I turn 31 today. I wish I could go kayaking on the ocean like last year, instead I will go for a quick hike, see a movie, maybe get a pedicure, and spend the evening with B and some friends (B is making desert, it’s apparently still a secret though). Not a bad way to start a new year.
Every year on my birthday I used to write in my journal about the previous year, things I wanted to change or do in the coming year, or just what was on my mind after another year. I don’t remember when I stopped doing that each year. I like to think I do it on a more regular basis now, but that’s not always true.
This year, since I’m a list freak anyway, I decided to borrow an idea from other blogs and make a list of things I’ve learned. Here they are in no particular order. It’s nothing mind blowing, or particularly important to anyone but me (and maybe those who have to live with me).
1 - Plans change. It’s easier to go with the flow than fight it. You can also spot interesting opportunities if you are not glued to a pre-set path.
2 - Learn to quit, and quit often. Try new things, test ideas. Sometimes they’re shit; the key is recognizing the shit ideas sooner and moving on.
3 - You can’t please everyone. Someone will always hate you no matter what you do. I struggle less and less with this every year.
4 - Community does matter. It’s important to have a support network of people who inspire and encourage you.
5 - I don’t need as much money as I thought I did to be happy.
6 - Experiences and relationships are more valuable and fulfilling than possessions.
7 - Sometimes all you can do is laugh. Shit happens, it’s no one’s fault, and there is nothing you can do about it.
8 - It’s OK to accept your fears. In fact, it helps me feel more comfortable with taking risks. If I can come up with solutions to the worst possible scenarios, there is no longer a reason not to take the risk.
9 - The risks I’ve taken have made me happier than following the more practical path.
10 - Trust people to be who they are, but also give them the chance to fail - they might surprise you.
11 - Walk away from a problem, for a little while. Some distance, some focus on something else, will often reveal the solution. And, there is usually more than one good solution to a problem.
12 - Perfection does not exist and searching for it will only slow you down.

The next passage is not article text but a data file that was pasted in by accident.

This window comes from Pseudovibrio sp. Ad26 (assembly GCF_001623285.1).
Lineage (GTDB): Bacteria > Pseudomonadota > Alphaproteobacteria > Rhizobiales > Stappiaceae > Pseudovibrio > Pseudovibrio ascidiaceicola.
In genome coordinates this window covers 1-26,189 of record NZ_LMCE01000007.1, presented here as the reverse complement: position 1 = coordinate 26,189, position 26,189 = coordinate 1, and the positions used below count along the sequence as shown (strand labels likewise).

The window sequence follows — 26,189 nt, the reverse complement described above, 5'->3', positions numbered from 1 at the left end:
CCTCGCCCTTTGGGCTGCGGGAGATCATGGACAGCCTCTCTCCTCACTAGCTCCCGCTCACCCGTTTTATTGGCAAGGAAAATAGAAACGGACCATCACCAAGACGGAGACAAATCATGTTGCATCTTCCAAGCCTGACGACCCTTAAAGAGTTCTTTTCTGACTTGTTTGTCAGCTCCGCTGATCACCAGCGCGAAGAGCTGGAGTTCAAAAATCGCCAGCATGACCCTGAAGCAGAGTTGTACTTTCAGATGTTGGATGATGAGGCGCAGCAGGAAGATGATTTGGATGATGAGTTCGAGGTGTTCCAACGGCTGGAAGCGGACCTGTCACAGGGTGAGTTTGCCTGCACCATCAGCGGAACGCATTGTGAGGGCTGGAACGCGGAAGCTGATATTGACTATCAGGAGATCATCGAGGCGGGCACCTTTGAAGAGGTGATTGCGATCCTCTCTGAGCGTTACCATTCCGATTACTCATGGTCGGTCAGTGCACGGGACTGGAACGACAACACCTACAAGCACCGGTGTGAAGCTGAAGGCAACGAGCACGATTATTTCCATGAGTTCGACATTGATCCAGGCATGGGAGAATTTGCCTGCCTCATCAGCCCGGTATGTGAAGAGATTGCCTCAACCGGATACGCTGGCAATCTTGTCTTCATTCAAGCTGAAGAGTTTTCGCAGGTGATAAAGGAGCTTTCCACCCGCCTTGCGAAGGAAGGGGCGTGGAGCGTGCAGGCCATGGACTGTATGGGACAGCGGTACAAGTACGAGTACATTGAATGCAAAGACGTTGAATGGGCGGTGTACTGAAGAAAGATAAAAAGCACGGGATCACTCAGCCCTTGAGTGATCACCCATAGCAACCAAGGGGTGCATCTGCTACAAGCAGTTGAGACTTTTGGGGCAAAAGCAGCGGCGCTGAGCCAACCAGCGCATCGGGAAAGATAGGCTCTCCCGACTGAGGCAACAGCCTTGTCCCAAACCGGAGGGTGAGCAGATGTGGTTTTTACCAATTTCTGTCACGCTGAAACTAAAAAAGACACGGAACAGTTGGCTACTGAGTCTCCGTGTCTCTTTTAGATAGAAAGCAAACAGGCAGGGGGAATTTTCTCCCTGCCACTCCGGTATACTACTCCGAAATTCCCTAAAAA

13 - Don’t go into debt for school, or if you do, pay it off quickly. Too many people get stuck in jobs they hate because of crippling school debt. I have the freedom to do what I want now because I paid off my law school loans quickly and saved as much as I could.
14 - Listen to your critics. They might just be right, at least consider the possibility.
15 - But also evaluate your critics and their advice. Their motivation might not be your best interest, or they might not have all the information to accurately call bullshit.
16 - Stop complaining and do something about it. Stop blaming someone else for your problems. Sure, you might be a certain way because your mommy didn’t love you enough, but, at some point, it’s your choice. You are in control of your life, not something that happened 15 years ago.
17 - Spend time alone. Have your own life, interests, and friends separate from your spouse or partner.
18 - Ask. Otherwise, the answer will always be no. If you never ask for what you want, you’ll never get it. Most people are not mind readers.
19 - Don’t overanalyze or research something to death. Learn as much as you can, test the theory, and move on.
20 - Eat real food.
21 - Thank people for the small things, the things you take for granted.
22 - Learn how to make budgets, realistic budgets that account for all of your expenses (including coffees out and fun money as well as insurance and monthly bills). And, stick to the budget.
23 - Shoot for the stars first, and then get practical about it.
24 - Learn how to meet people outside of school or work. It will make relocating your life easier and less scary.
25 - Don’t wait for anyone to make you happy - it’s your responsibility.
26 - It’s OK to say no, even if they hate your for it.
27 - It’s OK to ask for help. I am still quite bad at admitting that I need help, and still horrible at asking. But, I'm working on it.
28 - Pay to get a skill in school. Like many liberal arts majors, I went to law school because it was the practical thing to do after I graduated.
29 - Don’t overload expectations - it usually only leads to disappointment.
30 - Focus on creating new habits instead of eliminating the old. It’s easier to work something good into your life than trying to quit something.
31 - Throw out assumptions. I’ve never been a beach person, so I never wanted to travel to islands. Turns out, I love island culture, kayaking, and the sea. I’m ready to move to the Caribbean tomorrow (but only if I can still go skiing every year).